We are lucky to have so much to choose from here in the intermountain region. We have plenty of flats for those who don’t like to climb, plenty of mountains for heavy duty climbing, and a broad variety in between. We also have plenty of events in which to join. There is a healthy road, mountain and cross racing scene. And there is a great variety of recreational rides, many of which support worthy charities.. There are races and recreational rides nearly every weekend. Browse the Calendar of Events in this and subsequent issues of Cycling Utah, and use Cycling Utah’s on-line calendars at http://www.cyclingutah.com/event-calendars/.
Except for the LOTOJA, I never race. Actually, I don’t even race the LOTOJA. I ride to see how well I can do and to finish. So for me, it is recreational events I look to do. I have a few personal favorites. I usually start my century season off with the Cycle Salt Lake Century. Currently scheduled for May 17th, this is an almost completely flat ride from the Utah State Fair Park out to Antelope Island and back. But for those anxious to hit the road immediately, there are numerous excellent events beginning this very weekend and continuing every weekend through the fall.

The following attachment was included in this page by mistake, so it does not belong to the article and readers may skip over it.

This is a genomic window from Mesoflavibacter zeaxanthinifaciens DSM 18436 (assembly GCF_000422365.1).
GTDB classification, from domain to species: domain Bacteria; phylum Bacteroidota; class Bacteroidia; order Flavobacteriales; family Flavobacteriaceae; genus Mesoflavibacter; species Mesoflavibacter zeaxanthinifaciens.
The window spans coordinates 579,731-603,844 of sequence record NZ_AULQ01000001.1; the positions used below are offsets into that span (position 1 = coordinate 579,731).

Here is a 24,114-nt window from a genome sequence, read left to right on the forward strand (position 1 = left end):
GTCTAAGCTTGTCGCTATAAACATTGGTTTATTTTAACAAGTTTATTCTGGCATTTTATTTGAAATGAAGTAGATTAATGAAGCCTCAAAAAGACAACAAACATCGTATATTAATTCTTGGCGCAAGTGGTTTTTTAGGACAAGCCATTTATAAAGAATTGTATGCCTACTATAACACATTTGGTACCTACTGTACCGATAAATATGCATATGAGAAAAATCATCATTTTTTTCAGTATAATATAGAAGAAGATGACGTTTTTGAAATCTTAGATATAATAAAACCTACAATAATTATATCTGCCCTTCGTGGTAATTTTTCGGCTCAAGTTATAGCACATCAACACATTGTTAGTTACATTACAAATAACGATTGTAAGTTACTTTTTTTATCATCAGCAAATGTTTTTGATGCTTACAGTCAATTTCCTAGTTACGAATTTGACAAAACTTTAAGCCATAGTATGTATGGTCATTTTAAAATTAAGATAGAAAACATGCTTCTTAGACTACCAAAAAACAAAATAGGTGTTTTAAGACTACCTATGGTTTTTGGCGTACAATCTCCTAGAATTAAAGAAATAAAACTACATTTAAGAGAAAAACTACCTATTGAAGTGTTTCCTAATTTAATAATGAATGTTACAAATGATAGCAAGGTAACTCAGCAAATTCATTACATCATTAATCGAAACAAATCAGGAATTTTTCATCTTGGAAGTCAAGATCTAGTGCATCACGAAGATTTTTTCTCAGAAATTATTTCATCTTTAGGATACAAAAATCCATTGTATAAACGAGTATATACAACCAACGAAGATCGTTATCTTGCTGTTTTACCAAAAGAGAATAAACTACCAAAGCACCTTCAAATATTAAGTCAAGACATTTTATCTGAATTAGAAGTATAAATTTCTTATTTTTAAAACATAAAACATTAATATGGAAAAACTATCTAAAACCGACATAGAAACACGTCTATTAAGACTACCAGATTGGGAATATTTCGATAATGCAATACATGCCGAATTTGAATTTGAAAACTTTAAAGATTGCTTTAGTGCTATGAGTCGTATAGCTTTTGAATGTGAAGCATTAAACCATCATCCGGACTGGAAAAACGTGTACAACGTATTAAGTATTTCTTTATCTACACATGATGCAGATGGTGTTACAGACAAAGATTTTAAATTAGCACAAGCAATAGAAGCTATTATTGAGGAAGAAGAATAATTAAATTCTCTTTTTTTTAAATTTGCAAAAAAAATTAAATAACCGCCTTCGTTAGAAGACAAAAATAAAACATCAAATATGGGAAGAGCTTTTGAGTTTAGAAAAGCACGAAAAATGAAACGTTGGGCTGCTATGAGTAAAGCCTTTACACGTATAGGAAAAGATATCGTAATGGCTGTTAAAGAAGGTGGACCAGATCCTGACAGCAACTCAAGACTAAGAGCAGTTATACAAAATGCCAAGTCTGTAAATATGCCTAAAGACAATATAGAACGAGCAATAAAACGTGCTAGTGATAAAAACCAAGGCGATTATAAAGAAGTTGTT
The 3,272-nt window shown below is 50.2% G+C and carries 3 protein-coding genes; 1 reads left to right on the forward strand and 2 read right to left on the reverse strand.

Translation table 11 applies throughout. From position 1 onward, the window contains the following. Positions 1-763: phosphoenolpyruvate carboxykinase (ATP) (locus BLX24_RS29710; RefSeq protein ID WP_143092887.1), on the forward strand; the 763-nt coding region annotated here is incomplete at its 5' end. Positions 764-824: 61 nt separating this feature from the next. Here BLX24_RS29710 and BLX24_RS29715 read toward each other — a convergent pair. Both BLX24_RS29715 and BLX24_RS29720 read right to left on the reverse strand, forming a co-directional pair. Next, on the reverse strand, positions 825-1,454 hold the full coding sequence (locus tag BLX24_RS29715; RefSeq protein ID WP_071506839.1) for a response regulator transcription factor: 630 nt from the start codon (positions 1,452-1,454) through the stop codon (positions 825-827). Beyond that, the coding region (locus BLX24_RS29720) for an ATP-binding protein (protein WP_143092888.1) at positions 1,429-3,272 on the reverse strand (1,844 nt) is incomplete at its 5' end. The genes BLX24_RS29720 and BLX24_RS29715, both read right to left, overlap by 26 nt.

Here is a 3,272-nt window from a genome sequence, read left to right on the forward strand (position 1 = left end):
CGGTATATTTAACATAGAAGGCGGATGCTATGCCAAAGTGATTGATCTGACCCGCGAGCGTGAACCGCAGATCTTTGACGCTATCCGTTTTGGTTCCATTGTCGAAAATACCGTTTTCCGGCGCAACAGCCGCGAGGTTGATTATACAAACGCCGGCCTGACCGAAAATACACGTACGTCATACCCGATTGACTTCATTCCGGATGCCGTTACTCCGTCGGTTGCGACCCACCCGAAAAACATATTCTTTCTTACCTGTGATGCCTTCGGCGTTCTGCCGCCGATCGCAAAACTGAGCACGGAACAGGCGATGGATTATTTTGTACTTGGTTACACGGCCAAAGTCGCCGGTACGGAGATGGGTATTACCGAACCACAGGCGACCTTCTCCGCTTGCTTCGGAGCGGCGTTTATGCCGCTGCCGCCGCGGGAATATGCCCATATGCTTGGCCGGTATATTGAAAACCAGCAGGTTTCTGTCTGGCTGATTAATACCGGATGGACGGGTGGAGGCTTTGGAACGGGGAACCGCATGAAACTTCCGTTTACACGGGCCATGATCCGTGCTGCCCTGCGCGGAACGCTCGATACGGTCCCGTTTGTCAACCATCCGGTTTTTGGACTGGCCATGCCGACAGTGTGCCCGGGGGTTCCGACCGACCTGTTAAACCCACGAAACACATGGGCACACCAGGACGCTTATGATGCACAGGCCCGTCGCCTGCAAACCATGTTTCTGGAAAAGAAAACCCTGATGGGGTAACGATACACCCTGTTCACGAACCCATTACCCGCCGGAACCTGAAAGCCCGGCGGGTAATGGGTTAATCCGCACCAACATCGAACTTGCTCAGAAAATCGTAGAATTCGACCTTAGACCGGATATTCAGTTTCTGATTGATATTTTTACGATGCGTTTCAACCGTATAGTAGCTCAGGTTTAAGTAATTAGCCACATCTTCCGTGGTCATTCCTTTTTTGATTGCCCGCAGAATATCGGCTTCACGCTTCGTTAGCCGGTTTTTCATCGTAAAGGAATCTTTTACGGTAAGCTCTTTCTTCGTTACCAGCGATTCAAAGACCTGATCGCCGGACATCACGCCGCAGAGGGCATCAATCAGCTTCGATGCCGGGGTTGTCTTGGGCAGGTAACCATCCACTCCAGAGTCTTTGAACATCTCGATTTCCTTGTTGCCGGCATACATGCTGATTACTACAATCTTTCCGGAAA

We are often out of the country in June visiting our daughter who works for the Foreign Service at whatever location she is currently assigned. This year, we will be in Serbia which I understand has excellent cycling, and I am hoping to hook up with a touring company for a 2-3 day bike tour.